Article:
TEGUCIGALPA – The captain of a Honduran fishing boat was killed by the Jamaican navy and at least two crewmen were wounded in the incident in the Caribbean, Honduran navy chief Rear Adm. Juan Pablo Rodriguez said.
The incident occurred Friday night in Jamaican waters, the admiral said.
“Excessive force” was used against the fishermen and the Foreign Ministry should file “the highest level protest” with the Jamaican government, Rodriguez told Tegucigalpa’s HRN radio station.
“A Honduran-flagged fishing boat was attacked by coast guardsmen from Jamaica because they were fishing illegally in Jamaica’s waters,” the admiral said.
The incident happened “in a very remote place, in the north, about 350 nautical miles from the coast of Honduras, where our fishermen don’t usually fish,” Rodriguez said.
The Honduran vessel “was hailed by radio, ignored the call from the coast guard and fled,” prompting the Jamaican patrol boat to “fire on the fishing boat,” the admiral said.
“We consider it an excessive use of force if the crime was illegal fishing,” Rodriguez said, adding that officials were trying to determine whether the boat was involved in other criminal activities, such as drug or arms trafficking.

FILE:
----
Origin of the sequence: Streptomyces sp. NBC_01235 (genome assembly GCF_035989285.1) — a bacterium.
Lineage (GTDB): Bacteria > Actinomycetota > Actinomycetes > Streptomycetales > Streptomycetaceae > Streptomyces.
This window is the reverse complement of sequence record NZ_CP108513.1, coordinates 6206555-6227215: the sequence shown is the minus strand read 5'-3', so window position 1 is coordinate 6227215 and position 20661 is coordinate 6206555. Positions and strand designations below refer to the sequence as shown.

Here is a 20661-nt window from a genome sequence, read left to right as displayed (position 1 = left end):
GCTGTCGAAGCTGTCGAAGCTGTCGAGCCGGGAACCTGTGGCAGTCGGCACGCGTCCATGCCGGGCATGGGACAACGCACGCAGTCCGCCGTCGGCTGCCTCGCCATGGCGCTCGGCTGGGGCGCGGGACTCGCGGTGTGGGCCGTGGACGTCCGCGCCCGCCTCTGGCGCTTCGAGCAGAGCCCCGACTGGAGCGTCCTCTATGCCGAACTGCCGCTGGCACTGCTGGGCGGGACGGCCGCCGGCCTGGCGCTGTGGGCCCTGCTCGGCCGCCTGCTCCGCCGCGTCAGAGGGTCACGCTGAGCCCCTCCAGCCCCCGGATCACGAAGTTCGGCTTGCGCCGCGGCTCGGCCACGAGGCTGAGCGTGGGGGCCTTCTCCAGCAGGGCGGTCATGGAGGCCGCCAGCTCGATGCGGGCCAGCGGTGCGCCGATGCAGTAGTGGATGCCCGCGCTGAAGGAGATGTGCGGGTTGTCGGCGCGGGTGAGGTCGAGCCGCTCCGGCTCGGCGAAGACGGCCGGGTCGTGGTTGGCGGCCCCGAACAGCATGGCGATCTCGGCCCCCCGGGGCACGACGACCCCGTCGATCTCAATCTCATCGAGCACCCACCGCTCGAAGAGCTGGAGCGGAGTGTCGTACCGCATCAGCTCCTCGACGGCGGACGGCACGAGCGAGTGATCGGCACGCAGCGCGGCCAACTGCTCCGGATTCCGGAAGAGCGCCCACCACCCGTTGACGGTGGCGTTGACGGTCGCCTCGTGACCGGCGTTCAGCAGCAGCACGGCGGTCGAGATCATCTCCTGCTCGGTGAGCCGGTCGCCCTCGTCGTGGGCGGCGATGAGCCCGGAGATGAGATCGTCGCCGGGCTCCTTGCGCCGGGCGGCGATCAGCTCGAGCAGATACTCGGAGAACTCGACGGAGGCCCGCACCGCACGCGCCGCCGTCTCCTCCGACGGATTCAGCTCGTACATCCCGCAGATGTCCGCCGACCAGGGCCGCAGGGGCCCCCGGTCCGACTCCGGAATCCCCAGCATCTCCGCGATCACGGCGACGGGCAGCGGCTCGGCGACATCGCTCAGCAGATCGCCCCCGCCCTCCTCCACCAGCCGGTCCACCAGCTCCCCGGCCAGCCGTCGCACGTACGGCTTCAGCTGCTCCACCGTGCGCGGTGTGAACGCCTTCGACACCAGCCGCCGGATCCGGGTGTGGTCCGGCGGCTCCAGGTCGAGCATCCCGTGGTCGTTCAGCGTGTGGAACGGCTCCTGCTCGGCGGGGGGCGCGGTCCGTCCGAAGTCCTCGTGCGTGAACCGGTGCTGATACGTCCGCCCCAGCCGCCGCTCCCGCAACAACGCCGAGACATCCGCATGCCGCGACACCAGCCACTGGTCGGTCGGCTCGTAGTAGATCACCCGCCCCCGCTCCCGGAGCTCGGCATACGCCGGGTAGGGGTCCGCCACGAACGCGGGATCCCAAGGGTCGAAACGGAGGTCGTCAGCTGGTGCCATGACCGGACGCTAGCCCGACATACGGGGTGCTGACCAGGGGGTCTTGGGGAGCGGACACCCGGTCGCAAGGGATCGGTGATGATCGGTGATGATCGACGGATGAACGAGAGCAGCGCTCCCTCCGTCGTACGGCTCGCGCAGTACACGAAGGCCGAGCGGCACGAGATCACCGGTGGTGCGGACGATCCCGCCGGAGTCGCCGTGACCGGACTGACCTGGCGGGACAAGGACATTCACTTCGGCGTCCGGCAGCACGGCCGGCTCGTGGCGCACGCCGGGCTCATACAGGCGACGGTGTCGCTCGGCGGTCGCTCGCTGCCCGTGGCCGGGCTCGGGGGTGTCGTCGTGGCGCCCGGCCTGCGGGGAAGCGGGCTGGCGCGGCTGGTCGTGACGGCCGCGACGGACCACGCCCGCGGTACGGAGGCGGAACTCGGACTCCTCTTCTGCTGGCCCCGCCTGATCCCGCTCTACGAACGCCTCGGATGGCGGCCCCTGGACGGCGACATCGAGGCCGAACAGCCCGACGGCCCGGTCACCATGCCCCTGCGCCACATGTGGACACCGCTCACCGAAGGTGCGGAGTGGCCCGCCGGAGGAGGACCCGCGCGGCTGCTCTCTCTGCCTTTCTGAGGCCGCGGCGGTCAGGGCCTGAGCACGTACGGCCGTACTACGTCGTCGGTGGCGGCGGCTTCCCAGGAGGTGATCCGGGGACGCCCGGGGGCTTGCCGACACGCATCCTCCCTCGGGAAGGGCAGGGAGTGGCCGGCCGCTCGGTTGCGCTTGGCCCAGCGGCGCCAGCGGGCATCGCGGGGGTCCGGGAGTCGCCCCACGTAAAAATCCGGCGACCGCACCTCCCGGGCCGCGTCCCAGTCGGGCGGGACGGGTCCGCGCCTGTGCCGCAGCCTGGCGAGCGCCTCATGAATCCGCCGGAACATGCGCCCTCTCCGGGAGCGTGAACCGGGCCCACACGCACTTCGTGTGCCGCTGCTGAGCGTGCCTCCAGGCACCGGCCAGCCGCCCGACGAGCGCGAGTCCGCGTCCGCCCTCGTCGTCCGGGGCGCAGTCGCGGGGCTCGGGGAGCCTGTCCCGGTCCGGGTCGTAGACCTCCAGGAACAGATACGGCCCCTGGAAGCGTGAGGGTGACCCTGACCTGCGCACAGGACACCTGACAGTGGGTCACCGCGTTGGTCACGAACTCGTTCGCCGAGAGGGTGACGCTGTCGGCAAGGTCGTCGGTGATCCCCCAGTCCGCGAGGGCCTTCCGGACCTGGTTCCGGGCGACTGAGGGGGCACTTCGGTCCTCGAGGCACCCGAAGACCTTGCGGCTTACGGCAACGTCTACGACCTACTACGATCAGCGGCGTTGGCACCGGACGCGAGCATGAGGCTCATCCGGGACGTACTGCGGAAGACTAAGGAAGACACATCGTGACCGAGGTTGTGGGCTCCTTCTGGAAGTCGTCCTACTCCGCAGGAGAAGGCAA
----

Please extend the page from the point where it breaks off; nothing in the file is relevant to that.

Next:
The fishing boat is sailing for Puerto Lempira, a port in Gracias a Dios province, with the body of the dead captain and the two wounded fishermen aboard, the navy chief said.
Conflicting figures about the number of wounded in the incident were provided by Honduran officials.
Five crewmen were wounded by the Jamaican coast guard, Congressman Maylo Wood, who represents Gracias a Dios, told Radio America.
The incident occurred in “Honduran waters” north of the 15th parallel, Wood said.
The fisherman killed by the Jamaican coast guard was Harley Benles, who was from Cauquira, a town in Gracias a Dios, the congressman said.
The wounded fishermen were taken to Jamaica for treatment, Wood said.
The incident occurred “in our waters, the other ship appeared and opened fire ... killing the captain and leaving five crewmen wounded. From what I’ve been told, it was Jamaican coast guardsmen who boarded” the fishing boat, Wood said, without identifying his sources.
“I understand that the wounded people were put on the (patrol) boat by the Jamaicans and taken to Jamaica,” Wood said.
Honduras and Jamaica have not agreed on the boundaries of their Caribbean waters, leading to frequent incidents over illegal fishing.